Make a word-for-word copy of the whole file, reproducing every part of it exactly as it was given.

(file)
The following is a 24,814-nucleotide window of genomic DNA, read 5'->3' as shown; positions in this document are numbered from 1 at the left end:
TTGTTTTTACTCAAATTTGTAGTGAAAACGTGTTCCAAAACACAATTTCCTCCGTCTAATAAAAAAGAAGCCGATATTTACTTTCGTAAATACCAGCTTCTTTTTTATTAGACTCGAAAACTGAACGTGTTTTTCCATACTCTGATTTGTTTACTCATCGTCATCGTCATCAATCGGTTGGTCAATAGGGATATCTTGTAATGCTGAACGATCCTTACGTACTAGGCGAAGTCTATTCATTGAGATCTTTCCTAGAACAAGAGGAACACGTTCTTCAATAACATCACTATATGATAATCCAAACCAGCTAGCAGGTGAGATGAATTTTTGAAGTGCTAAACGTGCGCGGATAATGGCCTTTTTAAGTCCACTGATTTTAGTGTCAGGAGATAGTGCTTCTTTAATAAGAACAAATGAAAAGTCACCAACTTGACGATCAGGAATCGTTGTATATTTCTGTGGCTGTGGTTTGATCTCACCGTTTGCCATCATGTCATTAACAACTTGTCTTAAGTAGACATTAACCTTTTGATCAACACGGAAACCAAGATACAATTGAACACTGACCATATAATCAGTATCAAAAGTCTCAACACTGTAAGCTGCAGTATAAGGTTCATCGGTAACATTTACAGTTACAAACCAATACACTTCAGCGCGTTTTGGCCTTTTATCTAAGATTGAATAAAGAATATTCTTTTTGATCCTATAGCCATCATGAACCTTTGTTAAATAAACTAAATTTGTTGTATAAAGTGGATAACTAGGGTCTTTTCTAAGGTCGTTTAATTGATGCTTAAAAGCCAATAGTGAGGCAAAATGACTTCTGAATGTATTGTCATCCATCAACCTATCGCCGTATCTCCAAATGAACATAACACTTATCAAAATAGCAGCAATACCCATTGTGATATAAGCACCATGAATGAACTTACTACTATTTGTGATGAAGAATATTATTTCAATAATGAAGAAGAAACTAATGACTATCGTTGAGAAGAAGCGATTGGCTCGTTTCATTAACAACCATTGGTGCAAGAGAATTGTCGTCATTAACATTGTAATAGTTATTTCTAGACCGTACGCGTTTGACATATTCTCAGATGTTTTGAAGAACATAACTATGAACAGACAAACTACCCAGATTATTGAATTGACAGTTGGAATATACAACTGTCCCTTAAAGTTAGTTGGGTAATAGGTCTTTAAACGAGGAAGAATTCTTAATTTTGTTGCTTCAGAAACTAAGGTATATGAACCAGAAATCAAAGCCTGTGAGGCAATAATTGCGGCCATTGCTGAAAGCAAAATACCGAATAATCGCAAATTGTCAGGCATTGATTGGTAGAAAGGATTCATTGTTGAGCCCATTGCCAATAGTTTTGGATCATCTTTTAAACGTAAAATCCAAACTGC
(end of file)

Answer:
The following is a 24,814-nucleotide window of genomic DNA, read 5'->3' as shown; positions in this document are numbered from 1 at the left end:
TTGTTTTTACTCAAATTTGTAGTGAAAACGTGTTCCAAAACACAATTTCCTCCGTCTAATAAAAAAGAAGCCGATATTTACTTTCGTAAATACCAGCTTCTTTTTTATTAGACTCGAAAACTGAACGTGTTTTTCCATACTCTGATTTGTTTACTCATCGTCATCGTCATCAATCGGTTGGTCAATAGGGATATCTTGTAATGCTGAACGATCCTTACGTACTAGGCGAAGTCTATTCATTGAGATCTTTCCTAGAACAAGAGGAACACGTTCTTCAATAACATCACTATATGATAATCCAAACCAGCTAGCAGGTGAGATGAATTTTTGAAGTGCTAAACGTGCGCGGATAATGGCCTTTTTAAGTCCACTGATTTTAGTGTCAGGAGATAGTGCTTCTTTAATAAGAACAAATGAAAAGTCACCAACTTGACGATCAGGAATCGTTGTATATTTCTGTGGCTGTGGTTTGATCTCACCGTTTGCCATCATGTCATTAACAACTTGTCTTAAGTAGACATTAACCTTTTGATCAACACGGAAACCAAGATACAATTGAACACTGACCATATAATCAGTATCAAAAGTCTCAACACTGTAAGCTGCAGTATAAGGTTCATCGGTAACATTTACAGTTACAAACCAATACACTTCAGCGCGTTTTGGCCTTTTATCTAAGATTGAATAAAGAATATTCTTTTTGATCCTATAGCCATCATGAACCTTTGTTAAATAAACTAAATTTGTTGTATAAAGTGGATAACTAGGGTCTTTTCTAAGGTCGTTTAATTGATGCTTAAAAGCCAATAGTGAGGCAAAATGACTTCTGAATGTATTGTCATCCATCAACCTATCGCCGTATCTCCAAATGAACATAACACTTATCAAAATAGCAGCAATACCCATTGTGATATAAGCACCATGAATGAACTTACTACTATTTGTGATGAAGAATATTATTTCAATAATGAAGAAGAAACTAATGACTATCGTTGAGAAGAAGCGATTGGCTCGTTTCATTAACAACCATTGGTGCAAGAGAATTGTCGTCATTAACATTGTAATAGTTATTTCTAGACCGTACGCGTTTGACATATTCTCAGATGTTTTGAAGAACATAACTATGAACAGACAAACTACCCAGATTATTGAATTGACAGTTGGAATATACAACTGTCCCTTAAAGTTAGTTGGGTAATAGGTCTTTAAACGAGGAAGAATTCTTAATTTTGTTGCTTCAGAAACTAAGGTATATGAACCAGAAATCAAAGCCTGTGAGGCAATAATTGCGGCCATTGCTGAAAGCAAAATACCGAATAATCGCAAATTGTCAGGCATTGATTGGTAGAAAGGATTCATTGTTGAGCCCATTGCCAATAGTTTTGGATCATCTTTTAAACGTAAAATCCAAACTGC